As if on cue, Crystal appeared in the study doorway. It was a good thing he was sitting, Jack thought, as she was breathtaking. Both men rose to their feet and Mr Abernathy gave his blessing to the young couple before seeing them to the door.

Once in the car, Jack turned north. His date was a newcomer and there were so many places to show her. But he would start with his favorites, a local theater that had once been a vaudeville theater and now had movie screens and a little Greek restaurant not far from the theater. Jack grinned at Crystal as he drove and was delighted to receive a big smile in return.

Jack wisely chose a drama that had good reviews. He could enjoy it okay and Crystal would probably like it. She smiled when he told her so that was promising. Why was he so danged nervous still?

Drinks, candy and popcorn along with some strange looks from the pimply teenager behind the counter. Jack resisted the urge to smack the brat. Stupid kid probably never had a real date in his life…

Crystal ignored the ogling from the usher. It was a beautiful theater, restored well from its heyday. Crystal could easily imagine a time when all the theater’s patrons would have been dressed for the evening, unlike the casual attire of the rest of the crowd tonight. She didn’t regret the choice – after all, there was dinner still to come.

The movie lived up to its reviews, much to Jack’s relief. he was really more interested in stealing glances at his lovely companion but he was careful to pay enough attention that he’d be able to talk about the movie. After all, there was probably going to be a test afterwards.

Jack gave Crystal his arm as they left the theater, much to the amusement of the the under seventeen crowd. Not that either noticed, both more interested in each other than the other patrons. Neither did they notice a few girls looking on wistfully, wishing their dates had similar class.

The maĆ®tre d’ recognized Jack, much to Crystal’s surprise and Jack’s pleasure. They were given an excellent table near the large picture window to the side of the building overlooking the East River. Crystal loved the view and Jack identified various sights for her. They ordered, Crystal being careful to stay away from the most expensive items despite Jack’s magnanimity. Then the waiter left and suddenly neither could think of a thing to say.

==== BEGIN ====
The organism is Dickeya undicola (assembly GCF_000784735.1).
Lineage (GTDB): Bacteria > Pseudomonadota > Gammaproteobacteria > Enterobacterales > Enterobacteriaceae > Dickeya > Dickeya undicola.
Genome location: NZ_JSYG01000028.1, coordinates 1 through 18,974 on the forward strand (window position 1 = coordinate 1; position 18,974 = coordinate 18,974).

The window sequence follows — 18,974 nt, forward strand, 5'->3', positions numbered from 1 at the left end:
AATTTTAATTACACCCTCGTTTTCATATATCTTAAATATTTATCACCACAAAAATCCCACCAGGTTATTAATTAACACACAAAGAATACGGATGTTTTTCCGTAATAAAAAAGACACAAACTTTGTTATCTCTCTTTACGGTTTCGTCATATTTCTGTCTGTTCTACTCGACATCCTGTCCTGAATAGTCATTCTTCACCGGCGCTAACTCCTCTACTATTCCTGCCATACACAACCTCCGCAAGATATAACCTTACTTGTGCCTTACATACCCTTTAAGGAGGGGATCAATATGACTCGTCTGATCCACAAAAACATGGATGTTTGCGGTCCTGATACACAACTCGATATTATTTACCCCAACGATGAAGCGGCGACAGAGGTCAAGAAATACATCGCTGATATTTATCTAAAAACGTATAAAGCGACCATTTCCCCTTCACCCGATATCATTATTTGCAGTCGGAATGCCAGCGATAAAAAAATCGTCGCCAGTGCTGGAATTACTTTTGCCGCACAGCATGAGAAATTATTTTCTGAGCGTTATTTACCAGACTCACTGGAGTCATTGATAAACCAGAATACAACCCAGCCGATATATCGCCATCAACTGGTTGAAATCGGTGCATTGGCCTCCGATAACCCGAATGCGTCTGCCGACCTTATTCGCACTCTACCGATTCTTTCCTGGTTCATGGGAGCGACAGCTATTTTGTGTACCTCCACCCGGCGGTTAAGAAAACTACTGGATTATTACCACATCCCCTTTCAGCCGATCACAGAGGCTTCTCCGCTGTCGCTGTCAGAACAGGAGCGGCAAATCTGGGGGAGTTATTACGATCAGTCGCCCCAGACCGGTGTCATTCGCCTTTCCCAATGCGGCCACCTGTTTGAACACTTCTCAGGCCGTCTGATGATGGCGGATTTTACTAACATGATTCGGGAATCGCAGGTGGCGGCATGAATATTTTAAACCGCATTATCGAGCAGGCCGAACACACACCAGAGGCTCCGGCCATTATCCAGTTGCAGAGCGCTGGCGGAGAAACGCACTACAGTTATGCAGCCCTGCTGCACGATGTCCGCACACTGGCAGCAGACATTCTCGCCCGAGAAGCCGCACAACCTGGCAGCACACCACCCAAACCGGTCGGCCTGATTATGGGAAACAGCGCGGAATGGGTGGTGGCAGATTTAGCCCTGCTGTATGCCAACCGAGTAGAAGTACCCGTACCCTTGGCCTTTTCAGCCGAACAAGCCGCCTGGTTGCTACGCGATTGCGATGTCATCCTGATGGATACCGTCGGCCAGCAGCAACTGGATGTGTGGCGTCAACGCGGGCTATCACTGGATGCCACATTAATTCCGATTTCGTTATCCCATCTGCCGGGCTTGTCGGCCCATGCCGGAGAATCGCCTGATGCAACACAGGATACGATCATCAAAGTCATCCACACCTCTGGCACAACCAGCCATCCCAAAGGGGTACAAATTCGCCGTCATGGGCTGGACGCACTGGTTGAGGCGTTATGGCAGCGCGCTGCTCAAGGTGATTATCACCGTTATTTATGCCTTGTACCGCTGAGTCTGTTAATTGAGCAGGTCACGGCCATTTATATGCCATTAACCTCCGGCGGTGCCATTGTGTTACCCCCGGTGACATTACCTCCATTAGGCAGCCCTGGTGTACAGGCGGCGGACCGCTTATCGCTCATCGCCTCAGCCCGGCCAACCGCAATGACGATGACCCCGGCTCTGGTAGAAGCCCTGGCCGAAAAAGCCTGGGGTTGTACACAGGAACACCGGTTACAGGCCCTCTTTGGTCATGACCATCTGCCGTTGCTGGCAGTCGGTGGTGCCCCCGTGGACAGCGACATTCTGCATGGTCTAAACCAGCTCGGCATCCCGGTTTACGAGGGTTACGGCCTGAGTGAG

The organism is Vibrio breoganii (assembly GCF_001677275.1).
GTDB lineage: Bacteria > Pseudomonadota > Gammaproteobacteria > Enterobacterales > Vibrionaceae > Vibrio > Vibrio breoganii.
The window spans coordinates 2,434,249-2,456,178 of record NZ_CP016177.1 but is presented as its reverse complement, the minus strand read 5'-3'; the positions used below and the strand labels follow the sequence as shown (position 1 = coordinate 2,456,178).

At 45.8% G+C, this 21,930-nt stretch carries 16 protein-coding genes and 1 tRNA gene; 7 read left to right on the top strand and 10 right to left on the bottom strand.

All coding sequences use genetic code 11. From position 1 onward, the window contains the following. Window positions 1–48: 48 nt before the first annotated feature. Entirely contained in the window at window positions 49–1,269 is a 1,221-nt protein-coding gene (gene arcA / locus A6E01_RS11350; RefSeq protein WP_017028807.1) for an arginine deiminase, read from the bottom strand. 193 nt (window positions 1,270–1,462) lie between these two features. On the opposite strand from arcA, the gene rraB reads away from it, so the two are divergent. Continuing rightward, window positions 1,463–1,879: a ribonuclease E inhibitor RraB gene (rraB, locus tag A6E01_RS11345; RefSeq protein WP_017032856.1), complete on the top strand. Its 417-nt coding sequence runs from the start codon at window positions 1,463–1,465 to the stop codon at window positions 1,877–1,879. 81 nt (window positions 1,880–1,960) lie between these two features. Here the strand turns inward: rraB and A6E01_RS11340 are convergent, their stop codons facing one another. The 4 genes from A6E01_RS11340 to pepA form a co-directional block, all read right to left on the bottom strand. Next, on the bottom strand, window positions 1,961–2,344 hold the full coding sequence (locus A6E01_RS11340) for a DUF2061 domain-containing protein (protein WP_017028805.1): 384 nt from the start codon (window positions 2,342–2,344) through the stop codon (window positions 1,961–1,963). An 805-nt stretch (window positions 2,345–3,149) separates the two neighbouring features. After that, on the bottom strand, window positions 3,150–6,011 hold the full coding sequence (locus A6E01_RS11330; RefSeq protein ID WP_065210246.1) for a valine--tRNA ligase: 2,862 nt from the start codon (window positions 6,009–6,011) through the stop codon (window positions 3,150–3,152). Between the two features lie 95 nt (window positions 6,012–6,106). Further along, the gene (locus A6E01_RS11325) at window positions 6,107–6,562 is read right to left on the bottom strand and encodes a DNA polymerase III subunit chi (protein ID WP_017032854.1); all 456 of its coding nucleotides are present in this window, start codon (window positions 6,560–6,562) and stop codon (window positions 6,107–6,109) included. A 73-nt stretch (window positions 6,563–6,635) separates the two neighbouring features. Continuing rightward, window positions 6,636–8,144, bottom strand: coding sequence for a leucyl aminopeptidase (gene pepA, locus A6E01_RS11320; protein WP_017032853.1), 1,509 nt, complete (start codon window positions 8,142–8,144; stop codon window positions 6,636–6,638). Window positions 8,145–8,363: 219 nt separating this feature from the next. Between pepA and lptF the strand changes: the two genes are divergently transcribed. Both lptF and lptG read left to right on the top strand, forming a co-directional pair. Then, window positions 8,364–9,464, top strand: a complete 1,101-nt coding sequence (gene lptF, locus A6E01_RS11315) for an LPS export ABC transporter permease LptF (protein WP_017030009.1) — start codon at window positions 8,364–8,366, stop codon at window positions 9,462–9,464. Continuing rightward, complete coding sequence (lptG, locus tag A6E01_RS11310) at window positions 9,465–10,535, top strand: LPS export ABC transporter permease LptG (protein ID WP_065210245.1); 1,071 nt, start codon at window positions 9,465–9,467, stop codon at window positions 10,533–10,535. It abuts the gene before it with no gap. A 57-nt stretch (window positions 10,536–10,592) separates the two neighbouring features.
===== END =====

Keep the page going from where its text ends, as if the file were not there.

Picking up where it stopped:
An awkward silence ensued. Both struggled to think of a topic, any topic. They had discussed the movie on the drive to the restaurant. Neither wanted to ‘talk shop’ since they’d been doing that for a week now. Books? TV? Sports?

Jack finally spoke, "Um, so, er, what’s your favorite book?"

"Er, right now "Death of a Doxy" by Rex Stout. I love old mysteries." Crystal sputtered, trying not to sound like a geek.

Silence resumed. They stared at one another. Suddenly, both burst out laughing.

"Kinda sad, huh?" Crystal gasped.

"Which? That neither of us could think of anything to talk about or that both of us like Nero Wolf?" Jack asked slyly.

"You’re a fan?!?! I thought I was the only kid my age that knew about Nero Wolf!"

"A&E did a TV series when I was a kid. My sister Donna got me hooked." Jack admitted. "I still comb through thrift stores looking for his books."

"Me too! I just found "Death of a Doxy" about a week before we moved up here. I read it on the trip."

"Haven’t read that one. Have you read the one where…"

At five minutes to ten, Jack stood on Crystal’s doorstep once more, this time holding her hands as they said good night. With a dozen or more prying eyes peeking at them from across the street, Jack gallantly kissed Crystal’s hand and watched her disappear behind her door. The peanut gallery would have to wait – if and when there was a first real kiss, it wasn’t going to be for public display.

With a sigh, Jack trotted down the stair, ignoring the quickly closing curtains in several windows of his home building…